- More money has been spent on data center deals so far this year than all of last year combined, according to new market research.
- Specifically, data center deals this year have reached nearly $15 billion, while they were at just shy of $15 billion last year.
- Expanding data center capacity is particularly right now important for top public cloud providers Amazon Web Services and Microsoft as the need for cloud services increases amid the coronavirus pandemic.
- The market researcher, Synergy Research Group, says that it’s aware of 50 new Amazon and Microsoft data centers in various stages of development across 15 countries.
- Click here to read more BI Prime stories.
Companies have spent more on data center deals so far this year than in all of 2019, according to new data from Synergy Research Group, as the coronavirus crisis forces aggressive expansions to keep up with a surge of users working from home.
The market researcher identified 28 data center deals worth a total of $14.8 billion have closed so far this year, and 17 more deals are pending. The total value of data center deals last year was $14.7 billion.
Expanding data center capacity is particularly right now important for top public cloud providers Amazon Web Services and Microsoft as the need for cloud services increases. With much of the world staying at home amid the COVID-19 pandemic, that means more people are turning to services like Netflix, Zoom, and Xbox Live to stay connected — in turn, placing more strain on the cloud platforms that underpin them.
John Dinsdale, the group’s chief analyst, told Business Insider he’s aware of 50 new Amazon and Microsoft data centers in various stages of development across 15 countries. “It may be a year or two before some of those come online, but many will be operational in the near future,” Dinsdale said.
AWS did not comment on that figure, but said it has 73 “availability zones” and has announced plans for 12 more. The company on Wednesday announced it opened new data centers in Cape Town, South Africa.
Microsoft declined to comment on its data center plans and referred to a recent note to customers explaining how the company is managing capacity during the coronavirus crisis.
It’s unclear exactly how the coronavirus crisis has shaped the companies’ expansions since widespread measures to keep people at home began in March, but Dinsdale said a clearer picture should emerge next week when both companies report first-quarter earnings.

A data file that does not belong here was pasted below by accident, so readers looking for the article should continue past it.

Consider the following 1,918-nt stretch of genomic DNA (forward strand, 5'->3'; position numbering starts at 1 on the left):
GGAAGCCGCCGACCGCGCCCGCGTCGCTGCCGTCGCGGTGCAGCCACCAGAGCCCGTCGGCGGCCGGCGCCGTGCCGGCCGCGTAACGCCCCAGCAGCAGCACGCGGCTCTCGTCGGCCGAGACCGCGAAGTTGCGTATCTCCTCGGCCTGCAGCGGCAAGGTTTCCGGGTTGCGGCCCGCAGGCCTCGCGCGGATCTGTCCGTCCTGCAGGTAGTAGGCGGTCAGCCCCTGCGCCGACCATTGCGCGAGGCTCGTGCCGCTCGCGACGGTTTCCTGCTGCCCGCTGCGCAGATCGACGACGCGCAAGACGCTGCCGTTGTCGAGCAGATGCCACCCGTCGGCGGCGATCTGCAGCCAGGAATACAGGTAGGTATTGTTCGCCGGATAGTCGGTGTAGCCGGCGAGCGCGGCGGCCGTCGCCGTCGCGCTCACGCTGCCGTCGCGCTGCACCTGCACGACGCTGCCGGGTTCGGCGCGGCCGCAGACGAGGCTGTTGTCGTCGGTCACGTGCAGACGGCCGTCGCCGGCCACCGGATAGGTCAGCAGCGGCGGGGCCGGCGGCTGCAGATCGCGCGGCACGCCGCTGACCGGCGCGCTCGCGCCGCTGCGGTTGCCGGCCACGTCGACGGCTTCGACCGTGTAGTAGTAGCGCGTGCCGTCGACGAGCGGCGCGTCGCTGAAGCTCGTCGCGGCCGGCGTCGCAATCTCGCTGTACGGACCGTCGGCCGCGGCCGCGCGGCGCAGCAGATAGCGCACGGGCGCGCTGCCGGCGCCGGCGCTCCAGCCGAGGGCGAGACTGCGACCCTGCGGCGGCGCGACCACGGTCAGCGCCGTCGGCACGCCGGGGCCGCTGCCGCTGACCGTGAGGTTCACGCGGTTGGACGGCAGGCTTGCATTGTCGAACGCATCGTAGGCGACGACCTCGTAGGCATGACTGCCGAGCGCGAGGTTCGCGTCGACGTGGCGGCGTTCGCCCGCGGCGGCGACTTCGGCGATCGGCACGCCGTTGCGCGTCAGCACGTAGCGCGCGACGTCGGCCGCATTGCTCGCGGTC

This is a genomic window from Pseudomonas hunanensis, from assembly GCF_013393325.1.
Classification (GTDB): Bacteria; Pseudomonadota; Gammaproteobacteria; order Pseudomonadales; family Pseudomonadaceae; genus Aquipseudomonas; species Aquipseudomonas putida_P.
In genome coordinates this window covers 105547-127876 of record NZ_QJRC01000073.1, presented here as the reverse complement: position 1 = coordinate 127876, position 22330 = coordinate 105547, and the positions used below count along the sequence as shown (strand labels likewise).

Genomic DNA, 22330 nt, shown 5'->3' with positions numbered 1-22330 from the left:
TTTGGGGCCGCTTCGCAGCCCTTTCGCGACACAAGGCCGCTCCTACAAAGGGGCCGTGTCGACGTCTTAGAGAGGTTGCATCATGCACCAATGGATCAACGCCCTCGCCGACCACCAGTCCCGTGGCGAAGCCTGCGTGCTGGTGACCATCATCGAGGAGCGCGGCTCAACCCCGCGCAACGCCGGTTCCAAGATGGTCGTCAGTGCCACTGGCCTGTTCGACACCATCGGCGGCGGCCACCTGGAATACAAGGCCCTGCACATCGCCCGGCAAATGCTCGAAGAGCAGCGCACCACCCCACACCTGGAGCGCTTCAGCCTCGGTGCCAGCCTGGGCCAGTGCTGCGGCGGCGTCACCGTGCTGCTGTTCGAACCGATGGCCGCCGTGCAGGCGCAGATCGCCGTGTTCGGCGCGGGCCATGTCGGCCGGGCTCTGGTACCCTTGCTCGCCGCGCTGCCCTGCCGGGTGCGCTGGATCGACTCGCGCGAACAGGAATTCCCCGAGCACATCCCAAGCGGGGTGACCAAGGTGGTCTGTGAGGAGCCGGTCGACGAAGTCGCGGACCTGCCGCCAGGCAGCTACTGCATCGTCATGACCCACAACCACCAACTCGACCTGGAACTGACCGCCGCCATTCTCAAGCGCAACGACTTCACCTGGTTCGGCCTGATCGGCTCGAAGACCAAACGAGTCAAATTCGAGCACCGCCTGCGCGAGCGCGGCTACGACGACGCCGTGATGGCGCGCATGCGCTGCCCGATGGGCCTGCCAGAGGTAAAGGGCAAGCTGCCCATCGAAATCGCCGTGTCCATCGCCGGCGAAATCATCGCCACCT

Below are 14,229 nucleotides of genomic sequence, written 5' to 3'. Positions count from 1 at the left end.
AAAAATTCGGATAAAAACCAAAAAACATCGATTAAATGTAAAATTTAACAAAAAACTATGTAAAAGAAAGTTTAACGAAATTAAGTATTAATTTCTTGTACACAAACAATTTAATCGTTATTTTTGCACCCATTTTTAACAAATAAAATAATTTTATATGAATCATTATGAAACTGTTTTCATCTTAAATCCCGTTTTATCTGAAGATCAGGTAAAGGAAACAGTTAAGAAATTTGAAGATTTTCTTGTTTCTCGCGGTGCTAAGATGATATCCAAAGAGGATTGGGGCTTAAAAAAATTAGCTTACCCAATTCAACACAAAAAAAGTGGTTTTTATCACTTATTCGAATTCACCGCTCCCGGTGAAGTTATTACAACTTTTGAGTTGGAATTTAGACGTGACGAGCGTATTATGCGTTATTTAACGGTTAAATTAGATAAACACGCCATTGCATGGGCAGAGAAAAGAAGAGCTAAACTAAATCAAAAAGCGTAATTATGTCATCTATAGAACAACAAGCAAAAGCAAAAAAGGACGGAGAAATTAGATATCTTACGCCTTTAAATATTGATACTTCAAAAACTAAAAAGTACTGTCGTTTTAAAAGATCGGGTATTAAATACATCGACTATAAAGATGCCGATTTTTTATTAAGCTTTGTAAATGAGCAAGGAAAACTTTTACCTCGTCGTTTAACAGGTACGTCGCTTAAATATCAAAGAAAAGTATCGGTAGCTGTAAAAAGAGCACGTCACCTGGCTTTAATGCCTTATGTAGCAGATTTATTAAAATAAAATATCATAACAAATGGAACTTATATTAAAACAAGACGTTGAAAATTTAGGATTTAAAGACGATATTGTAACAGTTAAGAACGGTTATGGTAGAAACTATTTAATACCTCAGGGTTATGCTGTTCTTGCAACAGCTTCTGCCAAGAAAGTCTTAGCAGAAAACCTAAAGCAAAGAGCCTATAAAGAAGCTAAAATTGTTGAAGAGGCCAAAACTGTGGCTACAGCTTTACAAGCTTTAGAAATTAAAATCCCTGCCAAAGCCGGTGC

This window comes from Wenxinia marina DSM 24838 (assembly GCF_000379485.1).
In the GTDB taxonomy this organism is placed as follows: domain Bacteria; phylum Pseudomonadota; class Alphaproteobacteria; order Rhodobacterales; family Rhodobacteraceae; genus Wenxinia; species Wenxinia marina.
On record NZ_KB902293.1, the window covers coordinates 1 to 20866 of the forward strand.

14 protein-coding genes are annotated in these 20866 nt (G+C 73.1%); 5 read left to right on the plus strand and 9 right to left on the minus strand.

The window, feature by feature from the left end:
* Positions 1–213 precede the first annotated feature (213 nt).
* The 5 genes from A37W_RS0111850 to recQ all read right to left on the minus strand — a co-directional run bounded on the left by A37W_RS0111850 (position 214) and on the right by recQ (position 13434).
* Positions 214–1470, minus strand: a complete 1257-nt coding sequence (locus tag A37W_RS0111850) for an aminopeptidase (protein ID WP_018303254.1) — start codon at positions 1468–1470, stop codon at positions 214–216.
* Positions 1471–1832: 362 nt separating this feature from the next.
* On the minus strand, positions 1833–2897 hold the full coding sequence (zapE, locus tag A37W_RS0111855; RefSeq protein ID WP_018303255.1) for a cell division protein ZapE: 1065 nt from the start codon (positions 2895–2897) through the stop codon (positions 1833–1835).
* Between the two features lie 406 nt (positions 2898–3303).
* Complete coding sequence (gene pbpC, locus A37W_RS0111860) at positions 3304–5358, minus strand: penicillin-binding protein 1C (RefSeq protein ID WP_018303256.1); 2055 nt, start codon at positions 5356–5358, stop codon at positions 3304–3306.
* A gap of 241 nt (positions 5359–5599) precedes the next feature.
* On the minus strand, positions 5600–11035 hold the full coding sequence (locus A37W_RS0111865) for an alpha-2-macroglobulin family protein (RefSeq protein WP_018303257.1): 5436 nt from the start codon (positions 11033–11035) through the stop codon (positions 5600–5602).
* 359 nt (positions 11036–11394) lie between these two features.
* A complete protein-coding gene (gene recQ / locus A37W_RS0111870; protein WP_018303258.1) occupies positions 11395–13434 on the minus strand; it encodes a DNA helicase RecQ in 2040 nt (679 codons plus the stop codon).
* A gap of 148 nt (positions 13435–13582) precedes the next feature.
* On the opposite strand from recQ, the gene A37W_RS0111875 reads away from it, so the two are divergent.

Dinsdale expects to see continued aggressive investment in new public cloud data center capacity, and a slowdown in cloud server replacement as cloud providers try to squeeze out more working life from existing hardware.
Coronavirus crisis and cloud capacity
Where Microsoft is concerned, the coronavirus crisis has presented a big opportunity for its cloud business, but also a big challenge.
Microsoft not only has its Azure public cloud business, but business software used by most business around the world which share data center with its cloud business. That means the opportunity created from the coronavirus crisis for Microsoft is twofold, but it makes it more difficult for the company to ensure it has enough capacity for all of its cloud and software customers. Microsoft Teams, for example, experienced an outage in March.
A recent note to Microsoft customers suggests Microsoft is worried about capacity issues.
Microsoft said it would placed temporary restrictions for Azure cloud computing customers, including limits on free offers and “certain resources” for new subscriptions. The company has also said it would prioritize “first responders, health and emergency management services, critical government infrastructure organizational use, and ensuring remote workers stay up and running with the core functionality of Teams.”
Microsoft hasn’t released its plan for adding capacity, but has recommended that customers switch to other data centers with less demand and that it will work to expand data-center capacity in regions where demand is surging.
AWS, meanwhile, said it hasn’t had any capacity issues as a result of the coronavirus crisis. AWS is also more focused on public cloud infrastructure and doesn’t provide business software — like the Teams chat app, or the broader Office suite — at the same scale as Microsoft. Slack and Zoom, both significant AWS customers, have seen big surges in usage of their own, however.
Amazon and Microsoft are consistently active in expanding their data center footprints, Dinsdale said.
Are you an Amazon Web Services or Microsoft employee? Contact this reporter via email at firstname.lastname@example.org, message her on Twitter @ashannstew, or send her a secure message through Signal at 425-344-8242.